Originally created 09/12/99

Seasons stay same in business

Dear Carson: I hope you'll address the topic of business attire for women in more formal office settings, particularly in the summer.

Here are my suggestions: If you spend your day in an air conditioned office, dress for 72 to 75 degrees, even if it is 98 degrees outside. If you are in and out of the office, wear a jacket that can be taken off in your car. Sleeveless dresses and blouses, tank tops, sundresses, low-cut tops and sandals are inappropriate in a formal office. Stockings are essential, even in midsummer.

A good guideline is that if the men in similar positions in your office wear long-sleeved shirts and ties, then you should not show up with bare arms and open-toe shoes. If the men dress in short sleeves or golf shirts, then the standard is more relaxed. -- An Augusta Executive

Dear Executive: I could not have expressed it better. Thanks so much for writing.

Hi Carson: I have a bet with a friend over this one. At a small social gathering, is it polite to leave without speaking to your host and thanking him for the invitation? Thanks. -- Departing Guest

Dear Departing: One should always thank one's host and hostess before leaving. An exception to this rule would be when your early departure might start a mass exodus. It is not necessary to say your goodbyes at a wedding reception or other massive social gathering when many people are gathered around the hosts.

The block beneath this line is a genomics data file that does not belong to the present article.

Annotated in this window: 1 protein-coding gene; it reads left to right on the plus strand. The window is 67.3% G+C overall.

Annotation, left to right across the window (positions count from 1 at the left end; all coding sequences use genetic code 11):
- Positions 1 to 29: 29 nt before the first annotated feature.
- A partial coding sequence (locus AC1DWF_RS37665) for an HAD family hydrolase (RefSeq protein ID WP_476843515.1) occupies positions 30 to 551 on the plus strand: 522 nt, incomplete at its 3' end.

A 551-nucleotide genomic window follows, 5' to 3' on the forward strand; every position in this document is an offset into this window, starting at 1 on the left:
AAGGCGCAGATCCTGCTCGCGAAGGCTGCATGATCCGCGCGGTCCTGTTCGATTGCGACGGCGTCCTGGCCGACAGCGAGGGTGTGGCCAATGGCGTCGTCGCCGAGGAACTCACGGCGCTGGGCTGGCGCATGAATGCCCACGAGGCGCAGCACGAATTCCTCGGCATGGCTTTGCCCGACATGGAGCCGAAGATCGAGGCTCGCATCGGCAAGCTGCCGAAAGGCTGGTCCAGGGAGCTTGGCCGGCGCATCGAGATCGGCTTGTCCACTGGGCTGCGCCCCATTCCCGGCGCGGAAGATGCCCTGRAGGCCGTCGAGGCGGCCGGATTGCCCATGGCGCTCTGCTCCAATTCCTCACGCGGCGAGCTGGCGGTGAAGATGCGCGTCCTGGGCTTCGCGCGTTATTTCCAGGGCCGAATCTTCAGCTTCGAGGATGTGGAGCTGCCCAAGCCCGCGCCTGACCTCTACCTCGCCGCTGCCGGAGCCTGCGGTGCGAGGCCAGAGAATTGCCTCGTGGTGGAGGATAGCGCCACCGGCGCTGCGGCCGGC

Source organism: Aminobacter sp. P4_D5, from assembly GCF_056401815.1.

Dear Carson: We got married this weekend. Upon opening gifts my wife and I realized there weren't even cards from a few relatives. We know these people would have at least given us a card even if they couldn't afford a gift. A check with the reception hall determined that nothing was left behind.

We have two concerns: One, if they gave us money or a check it may have been stolen; two, do we send a thank-you note for a gift we never received? Is there a way to find out if they left something on a table or something is in the mail? -- Concerned Newlyweds

Dear Newlyweds: I would advise against assuming they sent a gift and thanking them.

Any good thank-you note always mentions the gift. To assume that something may have been lost or stolen would be presumptuous. However, do alert your parents so that if these relatives mention to them that they haven't received a thank-you note you may deal with it at that time.

Write to Ask Carson, The Augusta Chronicle, P.O.Box 1928, Augusta, GA 30903-1928. Send e-mail to askcarson@mindspring.com or call INFOLINE at 442-4444 and press 4422. Carson's Web site is at www.theproperthing.com.


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